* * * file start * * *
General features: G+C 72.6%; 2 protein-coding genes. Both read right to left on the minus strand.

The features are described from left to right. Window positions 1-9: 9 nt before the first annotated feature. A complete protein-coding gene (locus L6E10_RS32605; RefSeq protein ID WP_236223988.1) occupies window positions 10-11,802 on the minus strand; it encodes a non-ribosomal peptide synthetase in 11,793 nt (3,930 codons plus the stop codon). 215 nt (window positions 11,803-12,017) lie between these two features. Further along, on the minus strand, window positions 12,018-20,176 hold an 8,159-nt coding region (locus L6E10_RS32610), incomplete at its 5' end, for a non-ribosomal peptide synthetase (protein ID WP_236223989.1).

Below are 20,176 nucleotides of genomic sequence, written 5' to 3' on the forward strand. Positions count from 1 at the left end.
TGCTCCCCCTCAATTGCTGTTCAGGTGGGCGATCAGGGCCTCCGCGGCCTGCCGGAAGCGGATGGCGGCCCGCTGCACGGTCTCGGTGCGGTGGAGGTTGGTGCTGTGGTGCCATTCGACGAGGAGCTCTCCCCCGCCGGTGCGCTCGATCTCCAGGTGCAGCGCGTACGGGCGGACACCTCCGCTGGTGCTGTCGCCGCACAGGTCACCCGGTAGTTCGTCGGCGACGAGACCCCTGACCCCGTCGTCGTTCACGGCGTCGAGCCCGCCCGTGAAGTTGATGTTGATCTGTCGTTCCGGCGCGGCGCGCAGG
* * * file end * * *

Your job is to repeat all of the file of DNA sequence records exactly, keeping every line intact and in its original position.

General features: G+C 72.6%; 2 protein-coding genes. Both read right to left on the minus strand.

The features are described from left to right. Window positions 1-9: 9 nt before the first annotated feature. A complete protein-coding gene (locus L6E10_RS32605; RefSeq protein ID WP_236223988.1) occupies window positions 10-11,802 on the minus strand; it encodes a non-ribosomal peptide synthetase in 11,793 nt (3,930 codons plus the stop codon). 215 nt (window positions 11,803-12,017) lie between these two features. Further along, on the minus strand, window positions 12,018-20,176 hold an 8,159-nt coding region (locus L6E10_RS32610), incomplete at its 5' end, for a non-ribosomal peptide synthetase (protein ID WP_236223989.1).

Below are 20,176 nucleotides of genomic sequence, written 5' to 3' on the forward strand. Positions count from 1 at the left end.
TGCTCCCCCTCAATTGCTGTTCAGGTGGGCGATCAGGGCCTCCGCGGCCTGCCGGAAGCGGATGGCGGCCCGCTGCACGGTCTCGGTGCGGTGGAGGTTGGTGCTGTGGTGCCATTCGACGAGGAGCTCTCCCCCGCCGGTGCGCTCGATCTCCAGGTGCAGCGCGTACGGGCGGACACCTCCGCTGGTGCTGTCGCCGCACAGGTCACCCGGTAGTTCGTCGGCGACGAGACCCCTGACCCCGTCGTCGTTCACGGCGTCGAGCCCGCCCGTGAAGTTGATGTTGATCTGTCGTTCCGGCGCGGCGCGCAGG